Cervical lymphadenopathy is the initial presentation in many patients, and the diagnosis of NPC is often made by lymph node biopsy. Symptoms related to the primary tumor include trismus, pain, otitis media, nasal regurgitation due to paresis of the soft palate, hearing loss and cranial nerve palsies. Larger growths may produce nasal obstruction or bleeding and a "nasal twang". Metastatic spread may result in bone pain or organ dysfunction. Rarely, a paraneoplastic syndrome of osteoarthropathy may occur with widespread disease.

Histopathology

Three subtypes of NPC are recognized in the World Health Organisation (WHO) classification [20]:

• type 1: squamous cell carcinoma, typically found in the older adult population

• type 2: non-keratinizing carcinoma

• type 3: undifferentiated carcinoma

Most cases in childhood and adolescence are type 3, with a few type 2 cases [21]. Type 2 and 3 are associated with elevated Epstein-Barr virus titers, but type 1 is not [22]. The Cologne modification of the WHO scheme by Krueger and Wustrow [23] includes the degree of lymphoid infiltration. Types 2 and 3 may be accompanied by an inflammatory infiltrate of lymphocytes, plasma cells, and eosinophils, which are abundant, giving rise to the term lymphoepithelioma. Two histological patterns may occur: Regaud type, with a well-defined collection of epithelial cells surrounded by lymphocytes and connective tissue, and Schmincke type, in which the tumor cells are distributed diffusely and intermingle with the inflammatory cells. Both patterns may be present in the same tumor.

Diagnostic methods

Diagnostic methods include:

1. Clinical evaluation of the size and location of cervical lymph nodes.

2. Indirect nasopharyngoscopy to assess the primary tumor.

3. Neurological examination of cranial nerves.

4. Computed tomography (CT)/magnetic resonance imaging (MRI) scan of the head and neck to below clavicles to assess base of skull erosion.

5. Chest radiotherapy (anteroposterior and lateral) to see if NPC has spread to the lungs.

6. Bone scintigraphy by Tc 99 diphosphonate to show whether cancer has spread to the bones.

7. Full blood count.

8. Urea, electrolyte, creatinine, liver function, Ca, PO4, alkaline phosphate.

9. EBV viral capsid antigen and EBV DNA.

10. Biopsy of either the lymph nodes or primary tumor for histological examination.

Staging

The tumor, node, metastasis (TNM) classification of the American Joint Committee on Cancer [24] – sixth edition (Table 1) is usually used to determine the tumor staging (Table 2). This latest TNM classification takes into account Ho's [25] modifications for NPC, which utilizes the prognostic importance of affected nodes extending into the lower cervical and supraclavicular areas.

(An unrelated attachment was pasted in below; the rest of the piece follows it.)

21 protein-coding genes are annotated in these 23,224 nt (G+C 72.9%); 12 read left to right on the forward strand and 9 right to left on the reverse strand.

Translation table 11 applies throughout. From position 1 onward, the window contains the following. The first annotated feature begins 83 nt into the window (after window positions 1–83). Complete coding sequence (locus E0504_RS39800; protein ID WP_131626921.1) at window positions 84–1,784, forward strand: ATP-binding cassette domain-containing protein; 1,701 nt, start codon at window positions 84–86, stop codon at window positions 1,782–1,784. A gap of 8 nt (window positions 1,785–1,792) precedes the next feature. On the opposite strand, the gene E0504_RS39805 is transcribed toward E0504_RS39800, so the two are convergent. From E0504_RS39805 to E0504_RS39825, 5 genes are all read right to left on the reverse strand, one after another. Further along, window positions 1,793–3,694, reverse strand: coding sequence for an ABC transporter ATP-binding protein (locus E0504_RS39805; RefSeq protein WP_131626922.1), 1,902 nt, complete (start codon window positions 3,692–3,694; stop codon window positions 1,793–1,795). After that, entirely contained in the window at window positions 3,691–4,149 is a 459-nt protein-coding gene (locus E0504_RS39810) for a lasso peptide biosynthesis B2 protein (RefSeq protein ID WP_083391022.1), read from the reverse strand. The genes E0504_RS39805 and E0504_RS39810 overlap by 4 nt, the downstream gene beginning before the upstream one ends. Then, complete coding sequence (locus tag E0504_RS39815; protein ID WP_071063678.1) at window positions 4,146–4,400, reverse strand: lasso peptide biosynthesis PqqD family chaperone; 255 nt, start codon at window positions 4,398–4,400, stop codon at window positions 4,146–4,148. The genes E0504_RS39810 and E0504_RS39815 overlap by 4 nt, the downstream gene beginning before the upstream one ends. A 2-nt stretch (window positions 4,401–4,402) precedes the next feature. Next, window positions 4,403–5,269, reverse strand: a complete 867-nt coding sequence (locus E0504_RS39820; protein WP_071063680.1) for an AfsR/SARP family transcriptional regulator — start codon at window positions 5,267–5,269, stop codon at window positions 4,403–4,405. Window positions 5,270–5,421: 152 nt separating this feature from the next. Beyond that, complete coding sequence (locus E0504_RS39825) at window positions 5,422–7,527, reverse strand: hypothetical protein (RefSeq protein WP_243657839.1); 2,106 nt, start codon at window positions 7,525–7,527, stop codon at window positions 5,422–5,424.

Table 1. The tumor, node, metastasis (TNM) classification of the American Joint Committee on Cancer [24]

Table 2. Stage grouping

Treatment

Surgery

Due to the anatomical position of NPC and its tendency to present with cervical lymph node metastases, it is not amenable to surgery for local control. Biopsy of the involved lymph node is the usual surgical procedure. The nasopharyngeal primary tumor is rarely biopsied.

Chemotherapy

Several factors are taken into account in deciding the chemotherapy regimen.

Firstly, efficacy: the figures for event-free survival are similar for most small chemotherapy series but therapy usually involves fairly high-dose radiotherapy to the nasopharynx – 60 to 65 Gy. However, the most promising results with a recent update, are those obtained using the Mertens protocol NPC-91-GPOH (Society of Pediatric Oncology and Hematology). This protocol should therefore be considered as the best current treatment. Uniquely, the NPC-91-GPOH protocol includes immunotherapy with interferon-beta after chemotherapy and radiotherapy, which may explain its superior results compared to regimens without interferon treatment [27].

Secondly, late effects: in terms of chemotherapy, the Manchester regimen – doxorubicin, methotrexate and cyclophosphamide – would produce infertility in boys (total dose of cyclophosphamide 12 gm/m2) and possible anthracycline toxicity (total dose of doxorubicin 360 mg/m2) [36]. The NPC-91-GPOH protocol might produce some infertility in older boys but the total dose of cisplatinum is only 300 mg/m2. Furthermore, the incidence of renal toxicity should be relatively low but auditory toxicity would be higher because of the additional effect of irradiation on the auditory apparatus. The degree of pituitary dysfunction obviously depends on the radiotherapy field and, potentially, on the dose of radiotherapy but some degree of hypopituitarism is expected. Furthermore, irradiation to the neck would result in hypothyroidism for the majority of patients and irradiation to the oropharynx would result in xerostomia and resultant poor dentition. The later may be relieved by amifostine, as demonstrated in adult studies.

Radiotherapy

Although treatment with radiotherapy controls the primary tumor [28-30], it does not prevent the appearance of distant metastases [28,31].